"This isn't the first time there has been a massive DNS attack; in 2016, DDoS attacks on October 21, 2016, targeting systems operated by DNS provider Dyn took down hundreds of companies."
"Many large organizations guard against the loss of their DNS by maintaining multiple DNS systems across different DNS providers. While the cause of Facebook's problem isn't yet clear, it would be amazing if they hadn't already set up multiple DNS providers," Nayyar added.
Security experts suggested that this was the most likely case, surmising that the attack was a retaliatory reaction to revelations disclosed by Facebook whistleblower Frances Haugen, which aired Sunday on CSB’s 60 Minutes.
Meet the Whistleblower
Haugen leaked thousands of pages of sensitive internal documents to the Wall Street Journal and to regulators. There, she outlined allegations that Facebook is aware that its multiple platforms influence violence, hate speech, and false reporting of current events based on its own data analysis, but is choosing profits over safety.
Additionally, she also alleged that the tech giant has made attempts to conceal evidence of this information. Haugen offered a prepared testimony before the Senate subcommittee on Consumer Protection, Product Safety, and Data Security on Tuesday, Oct. 5.
Haugen was recruited by Facebook in 2019 to help protect against election interference and served as a data scientist. The timing of the 60 Minutes segment in conjunction with the outage was considered suspicious. Although the connection between the two events seems connected, the relationship between the events is still inconclusive.
Later that same day, Facebook’s CEO, Mark Zuckerberg, responded to the allegations of the whistleblower in a 1,316-word statement on his own Facebook profile, defending the company’s practices by rebutting Haugen’s deposition as a “false picture of the company”.
After the Senate subcommittee hearing, Facebook’s head of global policy management Monika Bickert told CNN in an interview that there were "mischaracterizations" in the “stolen documents” indicated by Haugen.
Scammer Seizes the Opportunity
While reports began to unfold, the story escalated into a new narrative, alleging that 1.5 billion Facebook user accounts had been compromised and were now being sold on a popular hacker forum. Interestingly enough, this development wasn’t taking place on the dark web, but rather on the public surface of the internet itself.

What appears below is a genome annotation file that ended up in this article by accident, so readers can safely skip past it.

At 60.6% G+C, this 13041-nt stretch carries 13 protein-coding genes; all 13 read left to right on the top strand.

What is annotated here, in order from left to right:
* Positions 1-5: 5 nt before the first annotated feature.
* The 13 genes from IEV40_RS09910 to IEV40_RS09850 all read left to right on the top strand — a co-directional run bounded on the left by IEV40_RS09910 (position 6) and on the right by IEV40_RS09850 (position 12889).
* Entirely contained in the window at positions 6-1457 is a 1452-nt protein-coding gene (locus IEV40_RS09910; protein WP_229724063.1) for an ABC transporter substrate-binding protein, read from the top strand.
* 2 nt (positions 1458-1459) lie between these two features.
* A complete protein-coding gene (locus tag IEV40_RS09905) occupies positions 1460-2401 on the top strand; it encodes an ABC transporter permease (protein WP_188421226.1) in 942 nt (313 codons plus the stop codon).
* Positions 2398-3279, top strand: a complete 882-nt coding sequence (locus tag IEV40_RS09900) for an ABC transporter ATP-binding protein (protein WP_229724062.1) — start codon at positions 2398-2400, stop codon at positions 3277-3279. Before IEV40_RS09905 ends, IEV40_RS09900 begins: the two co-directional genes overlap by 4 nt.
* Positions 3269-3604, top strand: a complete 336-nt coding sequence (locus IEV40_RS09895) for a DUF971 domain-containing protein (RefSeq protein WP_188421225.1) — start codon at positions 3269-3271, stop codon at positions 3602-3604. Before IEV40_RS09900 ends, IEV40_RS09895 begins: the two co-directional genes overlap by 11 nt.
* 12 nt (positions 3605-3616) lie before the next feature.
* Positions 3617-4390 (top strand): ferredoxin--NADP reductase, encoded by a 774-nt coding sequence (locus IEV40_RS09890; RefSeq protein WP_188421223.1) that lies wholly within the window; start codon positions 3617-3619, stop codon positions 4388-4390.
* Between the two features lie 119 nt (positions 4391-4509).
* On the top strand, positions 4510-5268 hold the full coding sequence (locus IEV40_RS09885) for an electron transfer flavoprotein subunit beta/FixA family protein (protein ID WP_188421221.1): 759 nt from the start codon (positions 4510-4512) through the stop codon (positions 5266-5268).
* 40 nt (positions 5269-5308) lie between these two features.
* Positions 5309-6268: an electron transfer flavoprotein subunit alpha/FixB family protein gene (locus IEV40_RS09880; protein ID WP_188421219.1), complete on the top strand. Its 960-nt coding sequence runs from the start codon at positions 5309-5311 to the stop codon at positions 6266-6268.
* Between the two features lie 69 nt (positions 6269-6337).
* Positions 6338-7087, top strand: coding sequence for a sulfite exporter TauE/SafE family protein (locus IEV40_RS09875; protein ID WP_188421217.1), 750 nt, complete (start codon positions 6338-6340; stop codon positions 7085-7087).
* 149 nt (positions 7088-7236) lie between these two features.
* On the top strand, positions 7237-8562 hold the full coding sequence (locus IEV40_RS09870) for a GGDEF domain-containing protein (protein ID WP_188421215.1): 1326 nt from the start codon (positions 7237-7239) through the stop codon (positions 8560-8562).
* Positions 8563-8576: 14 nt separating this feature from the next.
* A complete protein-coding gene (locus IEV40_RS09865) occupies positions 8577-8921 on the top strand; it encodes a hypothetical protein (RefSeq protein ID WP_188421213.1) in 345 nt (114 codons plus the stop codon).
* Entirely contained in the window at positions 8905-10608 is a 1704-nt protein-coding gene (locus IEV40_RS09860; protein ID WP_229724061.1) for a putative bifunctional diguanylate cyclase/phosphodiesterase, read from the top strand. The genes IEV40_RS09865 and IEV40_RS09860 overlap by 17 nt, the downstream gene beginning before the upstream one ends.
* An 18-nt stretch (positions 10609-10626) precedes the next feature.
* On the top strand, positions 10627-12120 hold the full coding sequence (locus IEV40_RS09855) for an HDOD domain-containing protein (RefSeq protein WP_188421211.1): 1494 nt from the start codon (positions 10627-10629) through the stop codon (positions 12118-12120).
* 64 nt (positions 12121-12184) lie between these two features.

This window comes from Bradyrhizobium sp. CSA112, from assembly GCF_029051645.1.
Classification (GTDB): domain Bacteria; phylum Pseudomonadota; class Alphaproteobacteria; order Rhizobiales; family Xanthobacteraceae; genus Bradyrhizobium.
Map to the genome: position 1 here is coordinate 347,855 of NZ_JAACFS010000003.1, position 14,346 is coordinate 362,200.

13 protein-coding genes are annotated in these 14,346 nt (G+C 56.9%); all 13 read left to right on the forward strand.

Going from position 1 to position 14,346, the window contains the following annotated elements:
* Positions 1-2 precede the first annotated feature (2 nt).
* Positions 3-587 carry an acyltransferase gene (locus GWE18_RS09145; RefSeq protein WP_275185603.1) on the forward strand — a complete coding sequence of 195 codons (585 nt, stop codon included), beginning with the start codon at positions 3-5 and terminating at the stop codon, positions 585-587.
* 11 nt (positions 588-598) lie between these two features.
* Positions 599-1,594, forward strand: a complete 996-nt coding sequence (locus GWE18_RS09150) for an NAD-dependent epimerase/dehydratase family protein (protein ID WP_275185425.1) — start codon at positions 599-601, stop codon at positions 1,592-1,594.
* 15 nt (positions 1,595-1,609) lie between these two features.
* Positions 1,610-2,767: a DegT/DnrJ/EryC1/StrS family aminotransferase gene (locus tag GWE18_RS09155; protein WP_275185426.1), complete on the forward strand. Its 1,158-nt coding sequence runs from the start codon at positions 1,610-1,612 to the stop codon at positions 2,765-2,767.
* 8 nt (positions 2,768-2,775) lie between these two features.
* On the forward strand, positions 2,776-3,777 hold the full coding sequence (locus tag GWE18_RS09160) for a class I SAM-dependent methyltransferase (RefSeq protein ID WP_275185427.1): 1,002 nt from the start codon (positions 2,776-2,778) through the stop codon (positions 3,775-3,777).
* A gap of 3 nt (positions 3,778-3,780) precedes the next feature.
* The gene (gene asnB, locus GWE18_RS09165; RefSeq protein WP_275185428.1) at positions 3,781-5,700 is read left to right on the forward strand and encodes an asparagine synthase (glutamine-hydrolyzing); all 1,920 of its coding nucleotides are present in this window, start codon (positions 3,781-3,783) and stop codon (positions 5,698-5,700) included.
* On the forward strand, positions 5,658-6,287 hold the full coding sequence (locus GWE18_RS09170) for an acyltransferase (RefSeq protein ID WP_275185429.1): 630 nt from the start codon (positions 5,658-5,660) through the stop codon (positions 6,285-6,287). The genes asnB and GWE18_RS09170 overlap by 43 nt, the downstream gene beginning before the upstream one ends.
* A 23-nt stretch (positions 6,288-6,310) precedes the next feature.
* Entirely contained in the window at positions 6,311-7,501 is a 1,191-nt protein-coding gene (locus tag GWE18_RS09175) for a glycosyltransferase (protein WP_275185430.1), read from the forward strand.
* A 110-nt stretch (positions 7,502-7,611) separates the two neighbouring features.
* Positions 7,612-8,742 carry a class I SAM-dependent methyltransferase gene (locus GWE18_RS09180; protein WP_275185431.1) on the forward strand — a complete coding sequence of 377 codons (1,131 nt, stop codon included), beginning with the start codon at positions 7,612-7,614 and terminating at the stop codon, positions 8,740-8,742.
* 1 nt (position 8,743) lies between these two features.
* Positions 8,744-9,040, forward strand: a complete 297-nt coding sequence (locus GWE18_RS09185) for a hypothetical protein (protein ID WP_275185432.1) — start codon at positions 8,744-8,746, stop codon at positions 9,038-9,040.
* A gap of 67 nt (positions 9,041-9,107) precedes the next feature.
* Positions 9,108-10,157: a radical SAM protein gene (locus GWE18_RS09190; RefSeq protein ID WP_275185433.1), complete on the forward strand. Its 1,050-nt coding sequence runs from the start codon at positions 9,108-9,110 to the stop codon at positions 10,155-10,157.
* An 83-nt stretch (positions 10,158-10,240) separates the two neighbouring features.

The post made by an overly ambitious scammer caused an uproar across social media and news agencies because if it was a matter of truth, it could be the data breach of the century. However, there was lacking one important element in the scammer’s claim: evidence.
Several suspicious Twitter accounts issued questionable statements that “the data of over 1.5 billion Facebook users” was in fact “being sold on a popular hacking-related forum,” quoting a news piece published by Privacy Affairs, a cybersecurity research company based in Romania.
The issue escalated even further when Senator Marsha Blackburn from Tennessee opened the Senate subcommittee hearing with the following statement:
“News broke yesterday that the private data of over 1.5 billion — that’s right, 1.5 billion — Facebook users is being sold on a hacking forum. That’s its biggest data breach to date.”
A spokesperson for Facebook, Jason Grosse, addressed the alleged breach of users’ data, saying that the “leak” was, in fact, a scam. “We're investigating this claim and have sent a takedown request to the forum that's advertising the alleged data," Grosse told Newsweek.
With evidence of an actual data breach being null at this point in the event history, it is still difficult to say with any actual certainly what really caused the outage in the first place due to circumstances that seem coincidental to the outage.
Though news reports continue to tell contradictory narratives, the fact still remains that this part of the Facebook outage saga is rooted in claims from online posts that lack tangible proof and therefore remain unverified.